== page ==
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Tiered Service Delivery

What Is A Tiered Service Delivery Model?
An RTI approach incorporates a multi-tiered model of educational service delivery. Each tier represents increasingly intense services that are associated with increasing levels of learner needs. The various tier interventions are designed to provide a set of curricular/instructional processes aimed at improving student response to instruction and student outcomes.

Why Is A Tiered Service Model Important?
RTI practices use efficient, needs-driven, resource deployment systems to match instructional resources with student need. Instruction in the schools must be differentiated in both nature and intensity, to achieve high rates of student success for all students. Tiered models of service delivery are used to efficiently differentiate instruction for all students.

What Would Schools Consider?
In Tier I, primary supports and interventions represent the universal level of service delivery. Tier I is designed to serve all students in the school with well-supported instructional programs. Tier I interventions are intended to be proactive and preventive.  This means that the core foundation of curriculum, instruction, and school organization increases the likelihood of improved student achievement and success for all students.
In Tier I, general educators take an active role in the screening, identification, and intervention processes of students judged as at-risk or not meeting adequate progress.  Close collaboration will promote a more seamless system of service provision that will strengthen both the delivery of high quality interventions for all students and the reliability of the disability identification process.

Tier II and beyond represents a critical juncture in the RTI process. In conjunction with the core instruction at Tier I, Tier II provides additional timely and evidenced based instructional strategies to at-risk students and can be the defining factor for successful participation in the general education curriculum.

Tier II and beyond interventions will require significant changes to most school structures.  Specifically, schools will need to do the following: adopt progress monitoring and screening measures to identify students at-risk; identify and implement scientifically-based academic and behavior interventions; implement effective professional development to support small group instruction and other interventions; and adopt a system of continued progress monitoring and criteria for continuation or exit from the current Tier.

Tier III is considered the most intensive interventions available. Recent research has suggested that the most productive model for improving outcomes for students with intensive academic and/or behavioral needs is one in which students’ instructional gaps are identified, progress relative to the gaps is monitored, and explicit and intensive instruction is provided.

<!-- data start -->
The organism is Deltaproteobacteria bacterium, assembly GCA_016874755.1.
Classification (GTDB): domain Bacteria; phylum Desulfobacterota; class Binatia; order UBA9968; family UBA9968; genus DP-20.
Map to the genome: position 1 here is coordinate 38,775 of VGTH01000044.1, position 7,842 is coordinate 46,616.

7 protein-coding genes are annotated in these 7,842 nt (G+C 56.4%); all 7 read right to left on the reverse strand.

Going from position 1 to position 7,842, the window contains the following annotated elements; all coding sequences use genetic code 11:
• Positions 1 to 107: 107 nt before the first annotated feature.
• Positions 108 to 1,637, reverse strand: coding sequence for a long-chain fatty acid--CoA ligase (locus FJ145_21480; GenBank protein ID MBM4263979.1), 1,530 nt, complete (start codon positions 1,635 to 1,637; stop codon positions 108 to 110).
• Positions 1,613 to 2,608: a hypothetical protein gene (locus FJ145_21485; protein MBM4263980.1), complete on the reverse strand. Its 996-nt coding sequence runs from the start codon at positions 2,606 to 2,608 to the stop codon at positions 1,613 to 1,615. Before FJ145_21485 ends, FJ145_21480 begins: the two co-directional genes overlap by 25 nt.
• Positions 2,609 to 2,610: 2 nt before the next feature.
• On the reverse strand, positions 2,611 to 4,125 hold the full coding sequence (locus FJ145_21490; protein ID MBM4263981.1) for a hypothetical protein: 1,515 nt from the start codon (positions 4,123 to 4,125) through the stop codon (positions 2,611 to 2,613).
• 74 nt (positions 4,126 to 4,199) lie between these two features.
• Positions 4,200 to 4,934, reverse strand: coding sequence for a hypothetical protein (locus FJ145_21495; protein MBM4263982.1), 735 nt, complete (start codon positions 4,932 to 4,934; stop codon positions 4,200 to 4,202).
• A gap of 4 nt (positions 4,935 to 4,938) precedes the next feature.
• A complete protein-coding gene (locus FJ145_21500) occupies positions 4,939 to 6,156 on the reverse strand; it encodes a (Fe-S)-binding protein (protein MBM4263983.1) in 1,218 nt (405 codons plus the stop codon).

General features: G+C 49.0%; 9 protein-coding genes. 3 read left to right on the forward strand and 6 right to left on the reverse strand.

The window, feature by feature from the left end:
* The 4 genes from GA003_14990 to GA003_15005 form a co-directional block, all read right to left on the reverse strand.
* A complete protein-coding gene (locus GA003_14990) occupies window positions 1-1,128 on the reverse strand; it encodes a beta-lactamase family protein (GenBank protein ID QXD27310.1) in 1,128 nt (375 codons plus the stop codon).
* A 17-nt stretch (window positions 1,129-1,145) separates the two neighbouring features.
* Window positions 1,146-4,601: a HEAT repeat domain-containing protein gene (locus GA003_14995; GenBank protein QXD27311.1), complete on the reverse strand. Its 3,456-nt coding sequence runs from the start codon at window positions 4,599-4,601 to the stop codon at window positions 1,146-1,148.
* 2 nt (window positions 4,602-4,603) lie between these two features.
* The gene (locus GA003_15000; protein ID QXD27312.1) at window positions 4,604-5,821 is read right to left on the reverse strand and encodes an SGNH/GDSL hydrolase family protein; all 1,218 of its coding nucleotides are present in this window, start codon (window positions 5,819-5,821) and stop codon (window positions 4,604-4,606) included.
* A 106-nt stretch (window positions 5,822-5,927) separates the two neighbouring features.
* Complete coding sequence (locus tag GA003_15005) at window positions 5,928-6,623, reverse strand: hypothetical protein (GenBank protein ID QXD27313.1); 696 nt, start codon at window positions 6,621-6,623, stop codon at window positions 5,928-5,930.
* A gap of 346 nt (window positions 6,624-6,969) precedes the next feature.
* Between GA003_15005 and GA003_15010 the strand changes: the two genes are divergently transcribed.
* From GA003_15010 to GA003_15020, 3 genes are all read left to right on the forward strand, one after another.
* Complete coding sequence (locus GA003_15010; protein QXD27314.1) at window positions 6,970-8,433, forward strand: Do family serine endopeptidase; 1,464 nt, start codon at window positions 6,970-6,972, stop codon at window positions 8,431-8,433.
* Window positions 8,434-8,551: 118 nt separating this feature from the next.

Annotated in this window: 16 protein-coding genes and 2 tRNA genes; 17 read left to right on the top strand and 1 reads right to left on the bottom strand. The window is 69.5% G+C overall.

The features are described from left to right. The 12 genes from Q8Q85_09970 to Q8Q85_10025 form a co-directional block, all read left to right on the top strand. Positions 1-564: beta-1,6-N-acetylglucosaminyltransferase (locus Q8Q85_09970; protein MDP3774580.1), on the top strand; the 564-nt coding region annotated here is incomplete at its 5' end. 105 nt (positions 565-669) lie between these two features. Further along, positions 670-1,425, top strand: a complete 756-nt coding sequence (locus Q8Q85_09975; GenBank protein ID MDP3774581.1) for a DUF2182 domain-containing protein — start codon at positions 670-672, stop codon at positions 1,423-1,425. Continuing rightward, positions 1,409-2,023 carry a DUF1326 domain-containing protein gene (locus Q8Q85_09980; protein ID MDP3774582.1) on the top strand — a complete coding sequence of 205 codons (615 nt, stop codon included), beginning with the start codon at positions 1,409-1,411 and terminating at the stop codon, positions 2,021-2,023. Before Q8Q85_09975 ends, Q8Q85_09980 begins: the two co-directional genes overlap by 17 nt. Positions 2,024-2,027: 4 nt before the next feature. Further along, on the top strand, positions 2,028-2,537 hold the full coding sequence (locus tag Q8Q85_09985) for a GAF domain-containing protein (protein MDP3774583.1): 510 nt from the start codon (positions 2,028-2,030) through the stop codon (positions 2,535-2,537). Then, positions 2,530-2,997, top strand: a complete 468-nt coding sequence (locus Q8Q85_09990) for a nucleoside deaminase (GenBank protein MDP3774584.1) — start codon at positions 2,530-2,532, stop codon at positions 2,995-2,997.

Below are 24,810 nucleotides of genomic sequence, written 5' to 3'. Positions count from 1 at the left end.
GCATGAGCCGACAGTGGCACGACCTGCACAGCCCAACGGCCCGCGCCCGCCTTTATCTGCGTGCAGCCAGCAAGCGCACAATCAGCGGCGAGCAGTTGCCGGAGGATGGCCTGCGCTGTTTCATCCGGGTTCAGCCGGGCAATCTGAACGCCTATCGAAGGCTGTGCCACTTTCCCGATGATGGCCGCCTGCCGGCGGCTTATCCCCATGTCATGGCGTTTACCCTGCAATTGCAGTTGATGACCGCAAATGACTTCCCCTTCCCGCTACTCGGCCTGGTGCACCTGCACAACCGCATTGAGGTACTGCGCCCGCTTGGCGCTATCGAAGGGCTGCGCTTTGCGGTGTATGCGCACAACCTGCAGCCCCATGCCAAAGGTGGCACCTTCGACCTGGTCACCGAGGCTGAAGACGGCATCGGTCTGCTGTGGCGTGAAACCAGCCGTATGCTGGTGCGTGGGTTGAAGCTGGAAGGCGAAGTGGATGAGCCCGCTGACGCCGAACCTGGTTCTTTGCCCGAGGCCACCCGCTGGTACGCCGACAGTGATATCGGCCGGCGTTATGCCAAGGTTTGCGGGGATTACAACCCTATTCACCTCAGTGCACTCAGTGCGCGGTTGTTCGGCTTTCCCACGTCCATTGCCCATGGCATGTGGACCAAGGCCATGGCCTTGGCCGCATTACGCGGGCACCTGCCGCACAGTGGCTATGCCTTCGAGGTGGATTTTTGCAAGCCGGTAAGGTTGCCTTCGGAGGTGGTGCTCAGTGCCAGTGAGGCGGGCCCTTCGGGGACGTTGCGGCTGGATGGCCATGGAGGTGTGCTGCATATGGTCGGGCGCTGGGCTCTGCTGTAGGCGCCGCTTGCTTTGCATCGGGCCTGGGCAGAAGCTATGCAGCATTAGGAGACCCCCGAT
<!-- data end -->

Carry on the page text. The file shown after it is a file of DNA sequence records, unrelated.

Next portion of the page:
This tertiary level of support and interventions represents an integral step in a multi-tiered model such as RTI, rather than a last stop or destination for a student who is experiencing academic or behavioral problems.  Specialized programming becomes necessary for the student to benefit from his or her educational experience. Ideally, this tier is structured to provide flexible service, systematically permitting a student to move in and out of tertiary support as his or her needs change relative to the demands of the general education curriculum.

School staff should work collaboratively in planning and delivering interventions. A seamless system occurs when there is alignment of principles, services, assessments, pre-service training and professional development. The roles and responsibilities of various staff members will depend on the methods adopted by a school or district and the available staff. The literature suggests that by differentiating instruction, all students can benefit from instruction. For those students who are not as responsive as desired, one must carefully consider all of the options available, such as including changes in targeted outcomes, more intensive interventions, or alternative placements.


3-tiered intervention model

Links related to Tiered-Intervention
Preventing Reading Difficulties: A Three-Tiered Intervention Model






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North Dakota Department of Public Instruction
Kirsten Baesler, State Superintendent
600 E. Boulevard Avenue, Dept. 201
Bismarck, North Dakota 58505-0440

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